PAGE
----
# How to pick a random number between x and y

This is a discussion on How to pick a random number between x and y within the C Programming forums, part of the General Programming Boards category; I'm trying to learn C-programming by myself and this is the first thing i'm really having trouble with. So how ...

1. ## How to pick a random number between x and y

I'm trying to learn C-programming by myself and this is the first thing i'm really having trouble with. So how can i pick a random number for example between 1000 and 10 000?

2. search for rand() function

If you are just starting to learn C programming I think you should better start learning the basics first

3. Originally Posted by mahaju
search for rand() function

If you are just starting to learn C programming I think you should better start learning the basics first
I'm past the basics but i need something more than a mere name for the function.

4. Originally Posted by CMEE
I'm past the basics but i need something more than a mere name for the function.
Try this website
srand - C++ Reference
It has a lot of C++ references, but since it is backward compatible with C you will find information about many C functions as well

5. The basic formula is MAX - MIN + MIN. So something like this would work:

Code:
`int num_between_x_and_y = (rand() % (X - Y)) + Y;`

6. The most un-biased method of doing it is to use the rejection method. This is as follows:
Code:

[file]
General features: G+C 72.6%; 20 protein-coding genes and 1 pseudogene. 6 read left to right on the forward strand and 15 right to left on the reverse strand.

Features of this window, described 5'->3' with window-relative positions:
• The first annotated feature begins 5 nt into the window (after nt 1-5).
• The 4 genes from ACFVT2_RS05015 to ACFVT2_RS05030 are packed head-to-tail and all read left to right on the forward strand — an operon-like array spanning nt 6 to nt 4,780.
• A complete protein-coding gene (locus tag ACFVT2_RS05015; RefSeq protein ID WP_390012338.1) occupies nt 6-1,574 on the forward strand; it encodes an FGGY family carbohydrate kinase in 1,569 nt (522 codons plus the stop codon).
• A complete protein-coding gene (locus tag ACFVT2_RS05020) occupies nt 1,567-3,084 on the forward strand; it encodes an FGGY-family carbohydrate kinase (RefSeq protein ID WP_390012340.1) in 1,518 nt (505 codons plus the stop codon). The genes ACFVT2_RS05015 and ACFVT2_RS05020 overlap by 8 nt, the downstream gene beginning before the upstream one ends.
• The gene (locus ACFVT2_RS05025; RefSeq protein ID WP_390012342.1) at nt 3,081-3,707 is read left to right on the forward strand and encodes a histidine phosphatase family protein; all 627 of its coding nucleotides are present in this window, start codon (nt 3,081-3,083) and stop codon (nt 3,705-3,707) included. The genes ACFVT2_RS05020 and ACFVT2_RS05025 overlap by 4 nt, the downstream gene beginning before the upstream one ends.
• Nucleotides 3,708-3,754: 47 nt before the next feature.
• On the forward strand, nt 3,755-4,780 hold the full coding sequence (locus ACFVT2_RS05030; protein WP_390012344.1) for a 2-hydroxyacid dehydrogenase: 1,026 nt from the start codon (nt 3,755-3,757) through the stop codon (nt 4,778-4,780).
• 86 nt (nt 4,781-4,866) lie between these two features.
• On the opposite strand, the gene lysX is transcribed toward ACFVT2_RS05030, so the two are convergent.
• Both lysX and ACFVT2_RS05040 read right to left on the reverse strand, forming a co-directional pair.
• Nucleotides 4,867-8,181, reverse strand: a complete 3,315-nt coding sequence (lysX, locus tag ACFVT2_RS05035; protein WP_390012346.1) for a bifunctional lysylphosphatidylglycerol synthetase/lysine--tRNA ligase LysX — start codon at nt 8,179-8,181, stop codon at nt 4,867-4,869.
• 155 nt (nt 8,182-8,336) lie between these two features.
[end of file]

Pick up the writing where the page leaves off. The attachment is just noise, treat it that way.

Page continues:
```// Generates random number between min and max, inclusive.
int random(int min, int max)
{
int range, result, cutoff;

if (min >= max)
return min; // only one outcome possible, or invalid parameters
range = max-min+1;
cutoff = (RAND_MAX / range) * range;

// Rejection method, to be statistically unbiased.
do {
result = rand();
} while (result >= cutoff);

return result % range + min;
}```
The theory with the rejection method is easier to understand if you imagine a random number generator that generates a 4-bit random number and you want a random number with six equally probably outcomes (say for a die roll).
Throwing away the loop and using % alone, you get:

• 0 if rand() was 0, 6, or 12
• 1 if rand() was 1, 7, or 13
• 2 if rand() was 2, 8, or 14
• 3 if rand() was 3, 9, or 15
• 4 if rand() was 4 or 10
• 5 if rand() was 5 or 11

Notice how there are three ways to get 0-3 but only two ways of getting 4-5. This is statistically biased towards the lower numbers! So the rejection method would throw away any random number of 12 or above and try again. That way there are exactly two ways of arriving at each outcome. (The calculation for cutoff calculates 12 in this case due to the integer division result of 16 / 6 being 2, and 2 * 6 = 12)